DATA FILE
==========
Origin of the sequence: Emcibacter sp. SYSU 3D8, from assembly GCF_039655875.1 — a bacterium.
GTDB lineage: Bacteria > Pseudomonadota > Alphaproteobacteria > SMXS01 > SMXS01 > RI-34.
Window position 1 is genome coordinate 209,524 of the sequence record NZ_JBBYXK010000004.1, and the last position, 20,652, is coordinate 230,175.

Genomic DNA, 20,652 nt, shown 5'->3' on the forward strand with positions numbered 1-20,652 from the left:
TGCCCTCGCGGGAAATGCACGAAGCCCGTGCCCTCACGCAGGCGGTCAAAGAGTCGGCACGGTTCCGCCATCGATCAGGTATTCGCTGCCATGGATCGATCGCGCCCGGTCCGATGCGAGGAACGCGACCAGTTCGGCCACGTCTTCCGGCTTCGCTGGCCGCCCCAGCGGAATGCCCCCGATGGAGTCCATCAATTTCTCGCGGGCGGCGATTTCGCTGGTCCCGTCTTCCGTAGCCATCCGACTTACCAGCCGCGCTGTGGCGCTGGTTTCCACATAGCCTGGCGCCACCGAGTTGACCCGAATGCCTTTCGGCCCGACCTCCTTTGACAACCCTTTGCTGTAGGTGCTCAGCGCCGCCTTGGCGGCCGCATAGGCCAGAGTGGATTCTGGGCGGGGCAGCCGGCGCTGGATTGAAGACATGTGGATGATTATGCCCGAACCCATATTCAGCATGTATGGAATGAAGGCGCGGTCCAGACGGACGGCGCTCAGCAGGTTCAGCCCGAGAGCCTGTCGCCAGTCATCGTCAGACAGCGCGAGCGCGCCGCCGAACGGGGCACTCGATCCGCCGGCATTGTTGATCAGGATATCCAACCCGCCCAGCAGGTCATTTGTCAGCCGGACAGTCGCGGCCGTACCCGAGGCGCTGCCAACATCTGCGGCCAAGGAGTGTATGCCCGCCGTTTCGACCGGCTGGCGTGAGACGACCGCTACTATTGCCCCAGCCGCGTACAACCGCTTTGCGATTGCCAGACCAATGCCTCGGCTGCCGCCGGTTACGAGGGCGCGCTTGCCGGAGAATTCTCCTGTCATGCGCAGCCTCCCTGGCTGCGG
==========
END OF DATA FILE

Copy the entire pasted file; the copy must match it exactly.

Origin of the sequence: Emcibacter sp. SYSU 3D8, from assembly GCF_039655875.1 — a bacterium.
GTDB lineage: Bacteria > Pseudomonadota > Alphaproteobacteria > SMXS01 > SMXS01 > RI-34.
Window position 1 is genome coordinate 209,524 of the sequence record NZ_JBBYXK010000004.1, and the last position, 20,652, is coordinate 230,175.

Genomic DNA, 20,652 nt, shown 5'->3' on the forward strand with positions numbered 1-20,652 from the left:
TGCCCTCGCGGGAAATGCACGAAGCCCGTGCCCTCACGCAGGCGGTCAAAGAGTCGGCACGGTTCCGCCATCGATCAGGTATTCGCTGCCATGGATCGATCGCGCCCGGTCCGATGCGAGGAACGCGACCAGTTCGGCCACGTCTTCCGGCTTCGCTGGCCGCCCCAGCGGAATGCCCCCGATGGAGTCCATCAATTTCTCGCGGGCGGCGATTTCGCTGGTCCCGTCTTCCGTAGCCATCCGACTTACCAGCCGCGCTGTGGCGCTGGTTTCCACATAGCCTGGCGCCACCGAGTTGACCCGAATGCCTTTCGGCCCGACCTCCTTTGACAACCCTTTGCTGTAGGTGCTCAGCGCCGCCTTGGCGGCCGCATAGGCCAGAGTGGATTCTGGGCGGGGCAGCCGGCGCTGGATTGAAGACATGTGGATGATTATGCCCGAACCCATATTCAGCATGTATGGAATGAAGGCGCGGTCCAGACGGACGGCGCTCAGCAGGTTCAGCCCGAGAGCCTGTCGCCAGTCATCGTCAGACAGCGCGAGCGCGCCGCCGAACGGGGCACTCGATCCGCCGGCATTGTTGATCAGGATATCCAACCCGCCCAGCAGGTCATTTGTCAGCCGGACAGTCGCGGCCGTACCCGAGGCGCTGCCAACATCTGCGGCCAAGGAGTGTATGCCCGCCGTTTCGACCGGCTGGCGTGAGACGACCGCTACTATTGCCCCAGCCGCGTACAACCGCTTTGCGATTGCCAGACCAATGCCTCGGCTGCCGCCGGTTACGAGGGCGCGCTTGCCGGAGAATTCTCCTGTCATGCGCAGCCTCCCTGGCTGCGG